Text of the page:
I Work Out Because __________ .

Why do you exercise?

Is it because you feel like you have to or because you actually enjoy it? Do you have goals? What are they? Aesthetic goals? Health goals? Performance goals?

The reason I ask, other than my general nosiness curiosity, is because the reasons that you choose to exercise can play a huge role in whether or not you stick with it in the long run, and ultimately, it can either prevent you from or enable you to reach your goals.

I’ll start by describing the two types of motivation that continue to drive people to the gym, track, box, studio, garage, or wherever their exercise venue of choice may be.

Motivation Hierarchy

The first is extrinsic motivation. This type of motivation is all about external goals and can include rewards, guilt, coercion and health and social benefits. It is doing things because we feel like we have to in order to achieve some sort of physical or social benefit.

Most people (including myself) begin to exercise because of extrinsic motivation – you want to lose weight for the summer, fit into your jeans, become more attractive, be thin, get abs. Your doctor may have told you that you needed to start exercising for the sake of your health. You may like the fact that exercising allows you to eat more of what you want and not feel guilty. Maybe there’s a cute guy or girl at the gym that you enjoy staring at and hope to have the courage to talk to one day. The list goes on.

You may be thinking, ok, at least I’m getting my butt to the gym. Why does the motivation part matter?

motivation t-rex

Unfortunately, extrinsic motivation does not always persist in the long-run. It may get you to the gym, for a bit, but that doesn’t mean you’re necessarily doing anything worthwhile during your time there and you may not see the results you want. Or maybe you did get results, but then the summer comes to an end, and somehow your schedule is suddenly too busy to make it to the gym anymore. The fact of the matter is that you’re much more likely to stay motivated and reach your goals if you truly love what you’re doing.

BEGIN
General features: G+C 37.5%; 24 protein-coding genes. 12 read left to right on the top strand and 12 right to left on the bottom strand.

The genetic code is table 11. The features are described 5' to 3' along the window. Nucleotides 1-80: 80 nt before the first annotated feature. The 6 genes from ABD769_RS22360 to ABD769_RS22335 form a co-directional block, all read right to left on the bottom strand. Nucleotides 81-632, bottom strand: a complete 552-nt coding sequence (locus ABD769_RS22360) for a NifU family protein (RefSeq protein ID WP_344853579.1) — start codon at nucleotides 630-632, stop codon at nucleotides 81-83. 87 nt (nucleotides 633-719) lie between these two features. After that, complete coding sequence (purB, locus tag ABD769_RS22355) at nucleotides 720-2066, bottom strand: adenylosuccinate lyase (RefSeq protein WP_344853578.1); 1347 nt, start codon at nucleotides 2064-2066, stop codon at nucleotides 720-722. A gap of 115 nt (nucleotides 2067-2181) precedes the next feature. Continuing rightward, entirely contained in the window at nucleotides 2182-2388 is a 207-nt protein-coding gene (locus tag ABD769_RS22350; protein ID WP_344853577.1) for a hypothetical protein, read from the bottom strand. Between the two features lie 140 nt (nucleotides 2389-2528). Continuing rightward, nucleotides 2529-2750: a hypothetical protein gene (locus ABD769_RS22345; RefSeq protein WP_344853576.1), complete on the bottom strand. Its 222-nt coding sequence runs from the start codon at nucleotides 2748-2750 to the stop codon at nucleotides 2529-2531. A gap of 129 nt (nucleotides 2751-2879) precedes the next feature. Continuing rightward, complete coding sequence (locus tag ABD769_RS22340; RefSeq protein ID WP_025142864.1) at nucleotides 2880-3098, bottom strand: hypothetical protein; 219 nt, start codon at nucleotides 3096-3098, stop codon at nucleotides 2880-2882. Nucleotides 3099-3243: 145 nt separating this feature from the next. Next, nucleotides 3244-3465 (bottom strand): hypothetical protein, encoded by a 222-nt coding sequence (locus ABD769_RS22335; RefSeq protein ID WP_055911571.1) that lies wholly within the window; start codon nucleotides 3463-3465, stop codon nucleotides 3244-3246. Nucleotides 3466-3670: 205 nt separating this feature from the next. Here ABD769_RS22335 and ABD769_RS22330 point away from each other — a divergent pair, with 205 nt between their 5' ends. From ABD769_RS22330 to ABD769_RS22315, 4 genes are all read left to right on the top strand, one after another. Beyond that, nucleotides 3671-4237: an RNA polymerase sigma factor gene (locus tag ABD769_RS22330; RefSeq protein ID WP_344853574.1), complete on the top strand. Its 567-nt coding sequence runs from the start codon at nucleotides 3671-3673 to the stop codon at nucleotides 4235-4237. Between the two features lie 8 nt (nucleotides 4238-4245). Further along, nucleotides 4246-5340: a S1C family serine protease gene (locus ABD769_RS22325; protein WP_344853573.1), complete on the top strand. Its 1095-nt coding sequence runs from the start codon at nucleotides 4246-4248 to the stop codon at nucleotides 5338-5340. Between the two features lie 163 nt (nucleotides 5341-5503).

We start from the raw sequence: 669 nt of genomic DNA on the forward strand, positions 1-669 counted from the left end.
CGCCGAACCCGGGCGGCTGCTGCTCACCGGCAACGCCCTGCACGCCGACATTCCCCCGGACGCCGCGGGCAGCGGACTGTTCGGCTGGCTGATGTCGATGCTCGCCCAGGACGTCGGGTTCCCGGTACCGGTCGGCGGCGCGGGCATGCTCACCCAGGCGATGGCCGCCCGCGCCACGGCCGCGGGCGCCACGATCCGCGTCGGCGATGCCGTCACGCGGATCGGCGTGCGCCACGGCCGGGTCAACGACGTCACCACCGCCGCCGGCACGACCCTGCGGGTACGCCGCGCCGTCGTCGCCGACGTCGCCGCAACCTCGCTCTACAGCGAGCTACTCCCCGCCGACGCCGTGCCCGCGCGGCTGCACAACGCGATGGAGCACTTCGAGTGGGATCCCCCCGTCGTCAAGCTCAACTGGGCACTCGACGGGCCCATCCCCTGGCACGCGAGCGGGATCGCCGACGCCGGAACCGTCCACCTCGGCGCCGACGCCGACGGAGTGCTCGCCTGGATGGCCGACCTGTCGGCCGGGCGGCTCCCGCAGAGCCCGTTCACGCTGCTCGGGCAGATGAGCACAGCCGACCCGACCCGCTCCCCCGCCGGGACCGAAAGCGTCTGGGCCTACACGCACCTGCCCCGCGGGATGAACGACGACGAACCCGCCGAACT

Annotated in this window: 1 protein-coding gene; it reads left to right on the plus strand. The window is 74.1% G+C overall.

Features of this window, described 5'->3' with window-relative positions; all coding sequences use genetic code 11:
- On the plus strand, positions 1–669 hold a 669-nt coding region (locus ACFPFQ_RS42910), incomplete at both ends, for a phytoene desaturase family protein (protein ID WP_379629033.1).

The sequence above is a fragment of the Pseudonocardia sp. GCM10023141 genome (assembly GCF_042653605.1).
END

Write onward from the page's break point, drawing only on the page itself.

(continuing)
Enter: intrinsic motivation. This type of motivation is based on internal goals. It is the desire to do things because we want to, not because we feel we have to. We exercise because we truly love and enjoy it. Intrinsic motivation is usually tied to a performance goal, like mastering a skill or sport.

But how do you find it? Well, you need to find some form of exercise you actually want to do. A skill or sport that you want to master. You may not know what it is right now, but try a few things out. Work with a trainer. Try out a Crossfit box. Sign up for a Spartan Race or a half marathon or anything that requires you to train for it.

Trust me, I didn’t hop out of bed one day thinking, I want to lift heavy weights! And do double unders and handstand pushups and pull-ups and…no. I just wanted to look good and after doing a ton of cardio and not seeing any sort of change in my body, I was fortunate enough to start working with a trainer who changed my entire outlook on things by making fitness fun and literally introducing me to a whole new world. And that’s when I knew there was no turning back. I was hooked.

Sprawl box jumps

For the first time, a new level of intensity was brought to my workouts, and soon I wasn’t able to settle for anything less. I became motivated to work harder on my own. I wanted to learn new skills and to get stronger because I finally had goals. And those goals were not tied to a number on the scale or a pant size. They were performance goals. And I reached those goals. And I set new ones. And the more I continue to learn about this whole world of fitness and all of the different things I have to learn, the more excited I get to step into the gym each day.

1-deadlifts